Sunday, 17 May 2009

Barnes Wallis (187-1979)

On the night of 16/17 May 1943, one of the most spectacular and daring raids of World War II was carried out. It was named Operation Chastise, later to become better known as the 'Dambusters Raid'. A special RAF unit, 617 Squadron, led by Guy Gibson, took off from England and headed for Germany. Their mission was to destroy three dams in the industrial region of the Ruhr. The operation was the brainchild of one man, an aeronautical engineer by the name of Barnes Wallis (Pictured right).

Barnes Neville Wallis was born the son of a doctor on 26 September 1887, in Ripley, Derbyshire. Wallis began his working career at a marine engineering firm, before moving to Vickers in 1913. Whilst at Vickers Wallis designed airships, including the R100, built by the Airship Guarantee Company, a subsidiary of Vickers Armstrong. In 1930, Wallis began to work on aircraft development particularly Wellesly and Wellington bombers and his work led to the first use of geodesic design in aircraft engineering. At the time of the outbreak of World War II in 1939, Wallis was Assistant Chief Designer at Vickers Aviation section.

During the early years of the war Wallis developed an idea which involved dropping a bouncing bomb that would bounce along the surface of the water, roll down the dam's wall and explode at its base. In 1943 Wallis revealed his idea for air attacks on key German dams using the device and devoted his entire time to perfecting his idea, using large indoor tanks in which to test his theories. Wallis demonstrated his brainchild to the Chief of the Air Staff who was impressed by the concept, and ordered Wallis to prepare the bombs, codenamed 'Upkeep', for an attack on three German dams, the Mohne, the Eder and the Sorpe. The purpose of the attack was to breach the dams which in turn would flood the entire Ruhr industrial region, disrupting factories and damaging the German war effort.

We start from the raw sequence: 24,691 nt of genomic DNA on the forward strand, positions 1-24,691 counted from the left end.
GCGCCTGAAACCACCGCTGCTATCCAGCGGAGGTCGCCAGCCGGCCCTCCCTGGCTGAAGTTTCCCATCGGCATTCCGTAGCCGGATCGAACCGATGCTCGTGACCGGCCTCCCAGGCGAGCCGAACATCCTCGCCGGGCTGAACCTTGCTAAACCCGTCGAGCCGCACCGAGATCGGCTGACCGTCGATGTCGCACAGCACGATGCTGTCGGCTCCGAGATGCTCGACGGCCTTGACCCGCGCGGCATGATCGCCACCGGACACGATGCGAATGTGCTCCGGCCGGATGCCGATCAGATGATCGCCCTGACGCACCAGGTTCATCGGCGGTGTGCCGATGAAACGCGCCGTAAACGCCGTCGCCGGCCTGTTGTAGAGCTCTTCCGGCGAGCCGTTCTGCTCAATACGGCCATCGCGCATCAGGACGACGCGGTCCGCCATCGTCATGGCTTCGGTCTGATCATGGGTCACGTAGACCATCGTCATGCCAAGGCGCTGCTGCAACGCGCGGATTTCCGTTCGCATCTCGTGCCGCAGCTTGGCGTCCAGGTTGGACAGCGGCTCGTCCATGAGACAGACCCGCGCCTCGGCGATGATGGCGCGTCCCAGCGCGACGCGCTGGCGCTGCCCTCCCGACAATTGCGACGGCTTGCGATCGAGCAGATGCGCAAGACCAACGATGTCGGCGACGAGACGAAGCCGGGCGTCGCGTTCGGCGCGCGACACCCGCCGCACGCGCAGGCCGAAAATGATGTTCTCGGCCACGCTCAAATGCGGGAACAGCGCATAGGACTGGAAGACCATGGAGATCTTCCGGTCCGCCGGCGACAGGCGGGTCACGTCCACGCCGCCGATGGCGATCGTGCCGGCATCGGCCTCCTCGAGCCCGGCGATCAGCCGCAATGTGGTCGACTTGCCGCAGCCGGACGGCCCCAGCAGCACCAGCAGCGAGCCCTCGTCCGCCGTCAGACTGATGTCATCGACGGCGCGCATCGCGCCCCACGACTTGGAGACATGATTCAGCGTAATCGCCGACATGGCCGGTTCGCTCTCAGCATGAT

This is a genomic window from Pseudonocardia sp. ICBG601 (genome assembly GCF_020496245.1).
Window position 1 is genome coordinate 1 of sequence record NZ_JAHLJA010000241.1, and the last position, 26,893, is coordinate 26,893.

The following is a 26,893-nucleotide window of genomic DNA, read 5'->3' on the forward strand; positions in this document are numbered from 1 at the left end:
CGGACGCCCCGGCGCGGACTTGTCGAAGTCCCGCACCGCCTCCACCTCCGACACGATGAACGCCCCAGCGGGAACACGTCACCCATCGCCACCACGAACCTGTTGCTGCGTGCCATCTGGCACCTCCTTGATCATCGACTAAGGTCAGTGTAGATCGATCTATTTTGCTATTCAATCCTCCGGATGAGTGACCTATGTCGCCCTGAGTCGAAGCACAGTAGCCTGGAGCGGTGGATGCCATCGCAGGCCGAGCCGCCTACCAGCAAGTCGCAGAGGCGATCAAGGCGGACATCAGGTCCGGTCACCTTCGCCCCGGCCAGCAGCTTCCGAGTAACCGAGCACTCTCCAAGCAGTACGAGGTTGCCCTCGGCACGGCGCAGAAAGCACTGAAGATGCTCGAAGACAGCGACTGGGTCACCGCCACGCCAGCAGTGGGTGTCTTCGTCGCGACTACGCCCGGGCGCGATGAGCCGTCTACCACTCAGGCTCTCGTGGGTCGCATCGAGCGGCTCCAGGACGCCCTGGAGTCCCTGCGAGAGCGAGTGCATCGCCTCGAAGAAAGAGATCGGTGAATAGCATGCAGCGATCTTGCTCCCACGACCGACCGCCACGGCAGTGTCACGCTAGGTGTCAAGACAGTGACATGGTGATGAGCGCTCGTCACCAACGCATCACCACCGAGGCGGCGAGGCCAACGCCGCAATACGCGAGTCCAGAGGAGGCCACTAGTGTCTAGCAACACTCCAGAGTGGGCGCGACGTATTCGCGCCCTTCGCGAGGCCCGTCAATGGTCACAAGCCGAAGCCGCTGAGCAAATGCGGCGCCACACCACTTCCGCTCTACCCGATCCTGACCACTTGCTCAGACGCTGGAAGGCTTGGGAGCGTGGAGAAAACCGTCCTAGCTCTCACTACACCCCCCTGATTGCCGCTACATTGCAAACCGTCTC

With the decision made,Wallis then turned his attention to the design of a suitable aircraft to drop the heavy bombs. The adapted Avro Lancaster was able to drop two bombs developed by Wallis, the 'Tallboy' designed in 1944 and the 'Grand Slam' from the following year. Both were used against heavily fortified German targets.

After the war, Wallis led astronautical research and development at the British Aircraft Corporation until 1971. He became a fellow of the Royal Society in 1954 and was knighted in 1968. He died on 20 October 1979.


Today's brainteaser is about using logic to solve what at first sight seems an impossible problem. Can you come up with an explanation?

You are on an island in the middle of a lake. The lake is in a remote part of the country and there has never been a bridge connecting the island to the mainland.
Every day a tractor and wagon gives hay rides around the island. Puzzled as to how the tractor had gotten onto the island, you ask around and find out that the tractor was not transported to the island by boat or by air. Nor was it built on the island.

Explain how the tractor got there!

Wildlife Pictures No.10

Another picture from our series entitled
Wildlife Pictures.
(Click image to enlarge)

Thought For Today

Experience is a comb that nature gives to men when they are bald.
Chinese Proverb

Today's Smile

A 3-year-old boy examined his testicles while taking a bath.
"Mum," he asked, "Are these my brains?"
"Not yet," she replied.


Is this the face of a man or a landscape?